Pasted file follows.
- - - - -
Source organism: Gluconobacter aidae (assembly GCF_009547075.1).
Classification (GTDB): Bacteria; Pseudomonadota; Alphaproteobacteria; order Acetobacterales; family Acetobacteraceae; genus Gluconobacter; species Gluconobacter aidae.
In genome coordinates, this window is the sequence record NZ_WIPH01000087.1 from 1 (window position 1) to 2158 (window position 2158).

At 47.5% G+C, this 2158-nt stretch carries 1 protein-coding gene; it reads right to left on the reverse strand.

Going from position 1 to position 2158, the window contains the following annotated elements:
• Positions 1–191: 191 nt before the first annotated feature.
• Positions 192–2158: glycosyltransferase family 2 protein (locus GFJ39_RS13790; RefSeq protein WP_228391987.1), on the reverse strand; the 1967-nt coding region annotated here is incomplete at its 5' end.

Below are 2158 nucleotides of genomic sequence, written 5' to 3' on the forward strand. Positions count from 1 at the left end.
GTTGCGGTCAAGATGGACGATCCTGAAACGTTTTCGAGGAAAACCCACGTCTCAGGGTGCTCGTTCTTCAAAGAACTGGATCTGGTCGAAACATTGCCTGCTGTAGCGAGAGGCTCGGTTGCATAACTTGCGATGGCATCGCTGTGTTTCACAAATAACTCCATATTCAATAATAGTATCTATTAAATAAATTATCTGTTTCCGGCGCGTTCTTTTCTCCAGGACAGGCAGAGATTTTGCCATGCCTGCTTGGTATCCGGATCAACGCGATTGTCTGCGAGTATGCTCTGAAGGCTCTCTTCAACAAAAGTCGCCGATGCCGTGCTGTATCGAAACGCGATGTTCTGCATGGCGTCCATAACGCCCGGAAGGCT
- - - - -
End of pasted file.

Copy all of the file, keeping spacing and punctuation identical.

Source organism: Gluconobacter aidae (assembly GCF_009547075.1).
Classification (GTDB): Bacteria; Pseudomonadota; Alphaproteobacteria; order Acetobacterales; family Acetobacteraceae; genus Gluconobacter; species Gluconobacter aidae.
In genome coordinates, this window is the sequence record NZ_WIPH01000087.1 from 1 (window position 1) to 2158 (window position 2158).

At 47.5% G+C, this 2158-nt stretch carries 1 protein-coding gene; it reads right to left on the reverse strand.

Going from position 1 to position 2158, the window contains the following annotated elements:
• Positions 1–191: 191 nt before the first annotated feature.
• Positions 192–2158: glycosyltransferase family 2 protein (locus GFJ39_RS13790; RefSeq protein WP_228391987.1), on the reverse strand; the 1967-nt coding region annotated here is incomplete at its 5' end.

Below are 2158 nucleotides of genomic sequence, written 5' to 3' on the forward strand. Positions count from 1 at the left end.
GTTGCGGTCAAGATGGACGATCCTGAAACGTTTTCGAGGAAAACCCACGTCTCAGGGTGCTCGTTCTTCAAAGAACTGGATCTGGTCGAAACATTGCCTGCTGTAGCGAGAGGCTCGGTTGCATAACTTGCGATGGCATCGCTGTGTTTCACAAATAACTCCATATTCAATAATAGTATCTATTAAATAAATTATCTGTTTCCGGCGCGTTCTTTTCTCCAGGACAGGCAGAGATTTTGCCATGCCTGCTTGGTATCCGGATCAACGCGATTGTCTGCGAGTATGCTCTGAAGGCTCTCTTCAACAAAAGTCGCCGATGCCGTGCTGTATCGAAACGCGATGTTCTGCATGGCGTCCATAACGCCCGGAAGGCT